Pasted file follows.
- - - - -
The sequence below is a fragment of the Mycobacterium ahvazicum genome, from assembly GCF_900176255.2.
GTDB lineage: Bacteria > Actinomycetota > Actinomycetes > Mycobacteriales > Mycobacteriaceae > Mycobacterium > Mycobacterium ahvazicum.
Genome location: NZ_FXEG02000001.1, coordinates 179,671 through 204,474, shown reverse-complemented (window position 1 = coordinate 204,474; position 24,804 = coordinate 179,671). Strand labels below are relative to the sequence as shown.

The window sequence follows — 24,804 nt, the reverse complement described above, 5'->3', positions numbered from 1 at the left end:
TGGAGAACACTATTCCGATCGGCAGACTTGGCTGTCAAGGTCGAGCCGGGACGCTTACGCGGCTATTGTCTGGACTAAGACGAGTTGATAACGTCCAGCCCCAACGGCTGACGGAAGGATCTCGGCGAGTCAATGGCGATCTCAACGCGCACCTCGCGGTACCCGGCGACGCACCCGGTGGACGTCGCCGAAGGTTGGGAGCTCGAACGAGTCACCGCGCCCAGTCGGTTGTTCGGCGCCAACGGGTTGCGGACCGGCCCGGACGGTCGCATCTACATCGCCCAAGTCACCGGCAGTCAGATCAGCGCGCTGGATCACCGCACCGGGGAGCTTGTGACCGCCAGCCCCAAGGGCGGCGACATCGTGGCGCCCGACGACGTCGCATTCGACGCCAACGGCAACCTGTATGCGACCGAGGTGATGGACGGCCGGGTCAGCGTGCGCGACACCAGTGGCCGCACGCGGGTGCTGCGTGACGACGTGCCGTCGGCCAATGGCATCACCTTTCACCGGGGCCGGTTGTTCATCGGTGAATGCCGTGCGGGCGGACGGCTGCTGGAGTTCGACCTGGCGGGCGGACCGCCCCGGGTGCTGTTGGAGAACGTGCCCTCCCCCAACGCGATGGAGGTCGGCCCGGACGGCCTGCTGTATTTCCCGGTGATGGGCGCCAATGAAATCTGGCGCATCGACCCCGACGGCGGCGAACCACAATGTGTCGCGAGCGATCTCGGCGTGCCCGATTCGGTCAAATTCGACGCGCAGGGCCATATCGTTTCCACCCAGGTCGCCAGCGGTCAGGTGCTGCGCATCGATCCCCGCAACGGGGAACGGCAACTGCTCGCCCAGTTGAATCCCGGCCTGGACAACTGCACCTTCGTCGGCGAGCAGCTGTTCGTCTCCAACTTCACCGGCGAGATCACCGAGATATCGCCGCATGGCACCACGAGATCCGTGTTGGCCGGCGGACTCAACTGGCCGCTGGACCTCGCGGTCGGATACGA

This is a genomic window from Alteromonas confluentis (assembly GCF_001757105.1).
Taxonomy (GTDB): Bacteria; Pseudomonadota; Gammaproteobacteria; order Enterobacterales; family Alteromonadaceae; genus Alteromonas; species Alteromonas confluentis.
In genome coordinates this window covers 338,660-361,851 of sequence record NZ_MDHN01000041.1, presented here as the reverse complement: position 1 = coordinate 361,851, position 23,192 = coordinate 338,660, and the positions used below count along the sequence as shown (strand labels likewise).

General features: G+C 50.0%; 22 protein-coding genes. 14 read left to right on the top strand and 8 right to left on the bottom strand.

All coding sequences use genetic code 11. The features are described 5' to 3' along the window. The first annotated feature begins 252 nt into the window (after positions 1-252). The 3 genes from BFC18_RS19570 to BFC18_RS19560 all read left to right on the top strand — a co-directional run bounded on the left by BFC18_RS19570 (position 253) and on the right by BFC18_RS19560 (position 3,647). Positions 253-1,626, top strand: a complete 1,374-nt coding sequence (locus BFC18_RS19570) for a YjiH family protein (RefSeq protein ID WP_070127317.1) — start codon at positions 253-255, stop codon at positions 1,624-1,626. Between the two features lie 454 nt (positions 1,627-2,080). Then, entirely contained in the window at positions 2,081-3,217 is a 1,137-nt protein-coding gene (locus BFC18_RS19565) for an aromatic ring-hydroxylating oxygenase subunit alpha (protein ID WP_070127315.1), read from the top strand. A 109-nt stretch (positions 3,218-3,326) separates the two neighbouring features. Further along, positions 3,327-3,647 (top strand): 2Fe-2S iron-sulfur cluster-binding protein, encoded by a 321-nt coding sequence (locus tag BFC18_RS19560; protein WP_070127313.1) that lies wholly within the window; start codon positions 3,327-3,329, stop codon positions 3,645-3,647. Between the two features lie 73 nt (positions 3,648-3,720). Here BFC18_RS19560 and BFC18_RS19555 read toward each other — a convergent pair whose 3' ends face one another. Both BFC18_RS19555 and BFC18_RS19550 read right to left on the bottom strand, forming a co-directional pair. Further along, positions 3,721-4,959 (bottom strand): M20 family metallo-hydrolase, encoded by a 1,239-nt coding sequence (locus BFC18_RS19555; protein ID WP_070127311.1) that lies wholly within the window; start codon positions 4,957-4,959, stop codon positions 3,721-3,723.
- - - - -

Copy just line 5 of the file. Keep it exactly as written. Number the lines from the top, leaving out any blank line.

TGGAGAACACTATTCCGATCGGCAGACTTGGCTGTCAAGGTCGAGCCGGGACGCTTACGCGGCTATTGTCTGGACTAAGACGAGTTGATAACGTCCAGCCCCAACGGCTGACGGAAGGATCTCGGCGAGTCAATGGCGATCTCAACGCGCACCTCGCGGTACCCGGCGACGCACCCGGTGGACGTCGCCGAAGGTTGGGAGCTCGAACGAGTCACCGCGCCCAGTCGGTTGTTCGGCGCCAACGGGTTGCGGACCGGCCCGGACGGTCGCATCTACATCGCCCAAGTCACCGGCAGTCAGATCAGCGCGCTGGATCACCGCACCGGGGAGCTTGTGACCGCCAGCCCCAAGGGCGGCGACATCGTGGCGCCCGACGACGTCGCATTCGACGCCAACGGCAACCTGTATGCGACCGAGGTGATGGACGGCCGGGTCAGCGTGCGCGACACCAGTGGCCGCACGCGGGTGCTGCGTGACGACGTGCCGTCGGCCAATGGCATCACCTTTCACCGGGGCCGGTTGTTCATCGGTGAATGCCGTGCGGGCGGACGGCTGCTGGAGTTCGACCTGGCGGGCGGACCGCCCCGGGTGCTGTTGGAGAACGTGCCCTCCCCCAACGCGATGGAGGTCGGCCCGGACGGCCTGCTGTATTTCCCGGTGATGGGCGCCAATGAAATCTGGCGCATCGACCCCGACGGCGGCGAACCACAATGTGTCGCGAGCGATCTCGGCGTGCCCGATTCGGTCAAATTCGACGCGCAGGGCCATATCGTTTCCACCCAGGTCGCCAGCGGTCAGGTGCTGCGCATCGATCCCCGCAACGGGGAACGGCAACTGCTCGCCCAGTTGAATCCCGGCCTGGACAACTGCACCTTCGTCGGCGAGCAGCTGTTCGTCTCCAACTTCACCGGCGAGATCACCGAGATATCGCCGCATGGCACCACGAGATCCGTGTTGGCCGGCGGACTCAACTGGCCGCTGGACCTCGCGGTCGGATACGA